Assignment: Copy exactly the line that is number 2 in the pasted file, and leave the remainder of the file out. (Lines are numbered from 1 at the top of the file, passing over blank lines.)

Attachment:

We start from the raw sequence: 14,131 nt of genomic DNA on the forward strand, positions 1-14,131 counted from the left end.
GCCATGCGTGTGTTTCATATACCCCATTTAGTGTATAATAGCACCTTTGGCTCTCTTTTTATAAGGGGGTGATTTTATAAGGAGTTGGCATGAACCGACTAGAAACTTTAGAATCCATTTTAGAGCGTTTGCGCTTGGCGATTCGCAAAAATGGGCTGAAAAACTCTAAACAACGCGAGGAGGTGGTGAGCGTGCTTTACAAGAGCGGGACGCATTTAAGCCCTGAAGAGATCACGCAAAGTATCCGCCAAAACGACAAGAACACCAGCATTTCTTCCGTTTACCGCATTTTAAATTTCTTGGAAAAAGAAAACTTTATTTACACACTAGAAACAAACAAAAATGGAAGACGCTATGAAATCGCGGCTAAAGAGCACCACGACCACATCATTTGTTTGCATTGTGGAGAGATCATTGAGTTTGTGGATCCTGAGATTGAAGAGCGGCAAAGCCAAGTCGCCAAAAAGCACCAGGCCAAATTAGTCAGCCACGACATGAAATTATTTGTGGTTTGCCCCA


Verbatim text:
GCCATGCGTGTGTTTCATATACCCCATTTAGTGTATAATAGCACCTTTGGCTCTCTTTTTATAAGGGGGTGATTTTATAAGGAGTTGGCATGAACCGACTAGAAACTTTAGAATCCATTTTAGAGCGTTTGCGCTTGGCGATTCGCAAAAATGGGCTGAAAAACTCTAAACAACGCGAGGAGGTGGTGAGCGTGCTTTACAAGAGCGGGACGCATTTAAGCCCTGAAGAGATCACGCAAAGTATCCGCCAAAACGACAAGAACACCAGCATTTCTTCCGTTTACCGCATTTTAAATTTCTTGGAAAAAGAAAACTTTATTTACACACTAGAAACAAACAAAAATGGAAGACGCTATGAAATCGCGGCTAAAGAGCACCACGACCACATCATTTGTTTGCATTGTGGAGAGATCATTGAGTTTGTGGATCCTGAGATTGAAGAGCGGCAAAGCCAAGTCGCCAAAAAGCACCAGGCCAAATTAGTCAGCCACGACATGAAATTATTTGTGGTTTGCCCCA